Post-operative dysphagia after an antireflux procedure is a common problem that requires a thorough evaluation of anatomy and physiology to determine whether the complaint is due to obstruction at the esophagogastric junction or a defect in peristalsis that was either missed or underestimated during the pre-operative assessment. Many tools are helpful in this assessment and the first step is to assess the anatomy of the EGJ as antireflux procedures focus primarily on attempting to augment the barrier function of this anatomic zone. This can be accomplished with a careful endoscopy or a barium esophagram to determine whether the antireflux procedure is intact or potentially disrupted with or without herniation. Additionally, these tools are also important in ruling out strictures and other mechanical problems related to the various endoscopic and surgical approaches.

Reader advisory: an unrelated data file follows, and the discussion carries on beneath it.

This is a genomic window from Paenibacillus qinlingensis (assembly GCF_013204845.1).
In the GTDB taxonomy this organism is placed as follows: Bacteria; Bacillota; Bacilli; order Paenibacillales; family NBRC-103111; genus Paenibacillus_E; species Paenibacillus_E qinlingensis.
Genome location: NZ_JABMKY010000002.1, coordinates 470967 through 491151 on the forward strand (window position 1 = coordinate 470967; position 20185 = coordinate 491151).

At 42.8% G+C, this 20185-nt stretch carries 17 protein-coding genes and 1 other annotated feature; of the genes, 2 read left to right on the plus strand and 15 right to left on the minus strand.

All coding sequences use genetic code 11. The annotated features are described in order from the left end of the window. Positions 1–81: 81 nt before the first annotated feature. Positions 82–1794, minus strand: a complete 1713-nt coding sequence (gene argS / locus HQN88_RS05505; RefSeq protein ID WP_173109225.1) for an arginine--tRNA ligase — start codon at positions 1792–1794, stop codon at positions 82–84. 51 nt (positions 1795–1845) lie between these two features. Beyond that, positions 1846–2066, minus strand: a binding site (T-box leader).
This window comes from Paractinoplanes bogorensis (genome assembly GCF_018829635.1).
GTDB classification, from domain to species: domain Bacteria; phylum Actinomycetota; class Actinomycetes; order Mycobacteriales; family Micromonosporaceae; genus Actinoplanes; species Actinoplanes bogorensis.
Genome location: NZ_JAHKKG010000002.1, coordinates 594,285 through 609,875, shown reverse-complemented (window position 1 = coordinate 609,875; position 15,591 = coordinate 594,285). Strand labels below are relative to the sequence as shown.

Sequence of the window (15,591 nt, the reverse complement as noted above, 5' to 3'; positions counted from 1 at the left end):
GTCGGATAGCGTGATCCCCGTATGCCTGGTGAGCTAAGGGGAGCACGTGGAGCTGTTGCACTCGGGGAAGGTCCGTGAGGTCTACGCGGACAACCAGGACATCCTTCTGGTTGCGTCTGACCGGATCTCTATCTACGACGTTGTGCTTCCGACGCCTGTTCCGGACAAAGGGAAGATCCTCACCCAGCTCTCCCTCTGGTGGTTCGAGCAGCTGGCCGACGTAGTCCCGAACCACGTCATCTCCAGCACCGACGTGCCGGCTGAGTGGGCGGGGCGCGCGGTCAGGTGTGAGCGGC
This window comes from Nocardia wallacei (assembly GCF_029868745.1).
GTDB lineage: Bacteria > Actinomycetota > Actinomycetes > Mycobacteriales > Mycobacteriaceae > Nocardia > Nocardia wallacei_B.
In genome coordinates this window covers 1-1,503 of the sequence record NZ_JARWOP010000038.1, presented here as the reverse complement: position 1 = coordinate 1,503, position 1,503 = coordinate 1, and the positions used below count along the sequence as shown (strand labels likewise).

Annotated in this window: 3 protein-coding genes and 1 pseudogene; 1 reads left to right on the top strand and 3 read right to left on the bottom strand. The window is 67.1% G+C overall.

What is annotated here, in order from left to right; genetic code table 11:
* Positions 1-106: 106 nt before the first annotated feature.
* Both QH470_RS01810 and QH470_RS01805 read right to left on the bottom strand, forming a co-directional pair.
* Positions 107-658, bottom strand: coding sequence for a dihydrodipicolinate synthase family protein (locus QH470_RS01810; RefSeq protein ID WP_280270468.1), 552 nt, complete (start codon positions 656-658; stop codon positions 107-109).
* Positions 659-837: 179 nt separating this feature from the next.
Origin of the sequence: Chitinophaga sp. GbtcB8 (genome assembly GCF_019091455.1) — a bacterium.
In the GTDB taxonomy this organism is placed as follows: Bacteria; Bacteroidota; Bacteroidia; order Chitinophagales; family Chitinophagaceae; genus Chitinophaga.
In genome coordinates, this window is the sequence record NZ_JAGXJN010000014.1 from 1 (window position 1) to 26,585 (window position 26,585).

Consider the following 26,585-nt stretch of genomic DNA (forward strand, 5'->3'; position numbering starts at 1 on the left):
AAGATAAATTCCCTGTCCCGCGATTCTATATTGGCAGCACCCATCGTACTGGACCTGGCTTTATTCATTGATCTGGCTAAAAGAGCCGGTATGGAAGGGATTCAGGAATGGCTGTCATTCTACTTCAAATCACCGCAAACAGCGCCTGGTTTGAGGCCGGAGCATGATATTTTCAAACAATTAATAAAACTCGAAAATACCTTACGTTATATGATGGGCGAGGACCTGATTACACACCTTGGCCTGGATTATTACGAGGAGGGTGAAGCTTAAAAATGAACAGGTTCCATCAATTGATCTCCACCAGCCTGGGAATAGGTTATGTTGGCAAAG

|Original language||English (US)|
|Title of host publication||Hiatal Hernia Surgery|
|Subtitle of host publication||An Evidence Based Approach|
|Publisher||Springer International Publishing|
|Number of pages||18|
|State||Published - Jan 1 2017|
ASJC Scopus subject areas